I'm Sorry I'm Not Lucy Liu is a show where you can choose your own adventure through time with ‘Eden’, on her quest to become a superstar after her idol and nemesis Lucy Liu. Eden Jun, the writer and performer, goes back in time to a neurodivergent kid between two seemingly disparate cultures, and learns lessons on self-advocacy.
In my last blog for CPT, I talked about the grain of my brain directing me to the form of my show. Perhaps having Eden in the show revisit her past runs nicely parallel to my desire to understand my neurodivergent history. It would be better to travel back in time for real, but for now, I’ll rely on my subjective recall (all recall is subjective, of course).
My brain’s been described as scattered, quirky, obsessive, overstimulated, random, and inefficient, among others, which don’t register as particularly useful traits in the cultures that raised me: Korean and British.
In primary school, I was prescribed Kumon, a monthly binder of maths drills you sent off to a tutor to be marked. They hurt like real drills going into my temples. In desperation, I started flushing the odd page down the toilet, then more and more pages, until my mum noticed the binder looking considerably thinner and realised Kumon wasn’t the one ripping her off. A right rollicking followed. Was I not cut out to be a cutout Korean kid? I had no idea that my poor impulse control was a symptom of ADHD, and the mathematical persecution (mathsecution?) was from dyscalculia.
In Years 7-9 I ‘masked’ my symptoms and behaved well in public, but I struggled with formal assessments, like exams, that made any knowledge of different learning styles redundant. It got worse at GCSE and A-level, which, instead of making me quit, made me determined to prove that I could do a university degree. I will spare you the sight of my battle scars (and bank balance). After 8 years of Korean schooling and 10+ years in the British education system, and learning from the much-missed Sir Ken Robinson, I am a credible case study of how the ‘factory model’ has harmed neurodivergent folk.
In Korean culture, not yet fully embracing of individual expression, anyone who does not exhibit academic excellence and tattoo-and-piercing-free appearance risks being discriminated against. While there’s more research on conditions like ADHD, the cultural stigma surrounding neurodivergence is leading many parents to see it as something to be diagnosed and fixed. My experience of the attitudes in the UK towards neurodivergence is not rosy by any means, especially due to my intersectionality, but we seem to be having more nuanced conversations around education and intersectionality. It helps me to see neurodivergence as a spectrum all of us are on rather than the opposite of ‘neurotypical’. If that’s the case, how do you advocate for yourself? Here’s what I’m learning.
First, look for expressions of neurodivergence that resonate with you, to connect with your own creative needs, similar to the concept of stealing like an artist. Did someone write, paint, move, play, say, or chant something that you felt encapsulated what it feels to be in your mind, body, and spirit? What about it did it for you? The medium? The form? The context? Collect ideas, then experiment with ways of self-expression that make you feel good that serves your needs, not what you think should (empathy can confuse signals). I discovered ice skating and bouldering to serve the need I have to meditate in motion. Pay attention to what brings you joy, and you’ll know what to protect.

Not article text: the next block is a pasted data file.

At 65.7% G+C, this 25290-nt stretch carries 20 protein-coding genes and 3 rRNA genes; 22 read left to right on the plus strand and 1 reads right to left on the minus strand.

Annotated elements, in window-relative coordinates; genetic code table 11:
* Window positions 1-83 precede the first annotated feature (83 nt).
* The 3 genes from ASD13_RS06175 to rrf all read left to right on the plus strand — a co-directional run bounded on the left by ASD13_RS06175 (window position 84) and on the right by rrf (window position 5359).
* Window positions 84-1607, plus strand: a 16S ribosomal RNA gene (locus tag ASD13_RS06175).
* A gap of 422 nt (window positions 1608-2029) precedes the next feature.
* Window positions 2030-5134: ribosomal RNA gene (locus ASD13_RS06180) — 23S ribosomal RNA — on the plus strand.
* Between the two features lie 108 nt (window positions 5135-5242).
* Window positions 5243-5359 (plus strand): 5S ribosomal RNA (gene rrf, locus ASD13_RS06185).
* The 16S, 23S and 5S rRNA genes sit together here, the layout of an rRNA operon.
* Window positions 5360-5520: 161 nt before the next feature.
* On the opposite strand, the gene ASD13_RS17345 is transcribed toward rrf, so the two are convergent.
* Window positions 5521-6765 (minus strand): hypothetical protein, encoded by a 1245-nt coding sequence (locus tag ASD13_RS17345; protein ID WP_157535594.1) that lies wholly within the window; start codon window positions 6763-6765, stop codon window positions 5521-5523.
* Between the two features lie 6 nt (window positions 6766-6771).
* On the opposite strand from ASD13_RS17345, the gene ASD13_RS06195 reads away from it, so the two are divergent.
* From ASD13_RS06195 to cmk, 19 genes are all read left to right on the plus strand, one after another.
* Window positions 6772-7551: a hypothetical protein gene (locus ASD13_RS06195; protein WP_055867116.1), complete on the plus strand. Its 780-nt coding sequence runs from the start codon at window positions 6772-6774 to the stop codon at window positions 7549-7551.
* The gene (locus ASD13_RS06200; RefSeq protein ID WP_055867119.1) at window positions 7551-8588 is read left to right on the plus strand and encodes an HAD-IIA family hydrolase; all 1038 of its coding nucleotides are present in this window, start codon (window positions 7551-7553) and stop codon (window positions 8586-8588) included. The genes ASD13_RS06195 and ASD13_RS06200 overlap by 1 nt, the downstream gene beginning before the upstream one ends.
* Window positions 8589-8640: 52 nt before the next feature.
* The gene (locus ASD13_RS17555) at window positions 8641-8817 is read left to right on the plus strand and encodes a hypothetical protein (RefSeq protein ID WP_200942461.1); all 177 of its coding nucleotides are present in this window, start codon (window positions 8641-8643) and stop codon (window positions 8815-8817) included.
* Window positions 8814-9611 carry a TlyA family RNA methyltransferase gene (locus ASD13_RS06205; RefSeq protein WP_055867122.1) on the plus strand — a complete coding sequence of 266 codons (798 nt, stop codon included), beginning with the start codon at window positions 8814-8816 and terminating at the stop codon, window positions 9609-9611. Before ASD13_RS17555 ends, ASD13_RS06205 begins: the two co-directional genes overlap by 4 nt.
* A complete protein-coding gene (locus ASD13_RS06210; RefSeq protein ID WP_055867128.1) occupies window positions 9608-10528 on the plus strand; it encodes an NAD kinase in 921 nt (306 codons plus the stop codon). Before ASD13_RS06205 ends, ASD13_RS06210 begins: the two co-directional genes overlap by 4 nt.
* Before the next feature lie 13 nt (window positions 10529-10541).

Second, find creative spaces where you feel at home based on what you enjoy. ‘Home’ does not have to imply ‘family’, but can be a professional or social setting with good boundaries. It might be a dance company, a martial arts team, or a sewing group. For me, it’s Camden People’s Theatre and my collaborators and mentors; and friends who are supporting me and the show. I feel at home at New Earth Theatre among the alumni, and at home with Kakilang friends – both theatres champion BESEA talent, and continue to cheer me on. The theatre community feels like a big home. Each theatre, collaborator, and mentor has encouraged and trusted me to make work that feels like a brainchild of mine, and helped me embrace and expand my process via theirs. Self-advocacy is easier when you feel accepted and heard in a space, where you can practise asking for what you need while being gently guided when you need encouragement.
Third, collect what you discover from your personal play, and share it with your creative partners and teams. Collect your findings for yourself in a way that you enjoy, which might be in a journal or voice notes or something else. I have journals that contain my musings and doodles, and I keep a picnic hamper full of materials I am collecting as I go. Writing a blog post turns out to be a good way to condense and connect a lot of experience, as I am here. As you share your process with your collaborators or coworkers, you might all agree to advocate for everyone’s needs. Self-advocacy is easier for the individual when it’s part of the shared practice. Access Riders can be useful here. You can start small, and there are templates and guides you can draw from (visit Unlimited, and see Alexandrina Hemsley's template and Vijay Patel's template). Mine’s currently a one-pager.
Communicating your needs is easier if you first know what they are, meet them for yourself with support from a creative home, then share them with your collaborators. I hope to hear from you about your discoveries.
PS: Arts Council England (ACE) applications can be daunting with access needs. ACE has a team dedicated to providing Access Support. Working with my heroic support worker Beth is the only reason I was able to get funding. Asking for help is self-advocacy.
Tue 20 - Thu 22 Jun at 7.15pm
Tickets £8 (work-in-progress)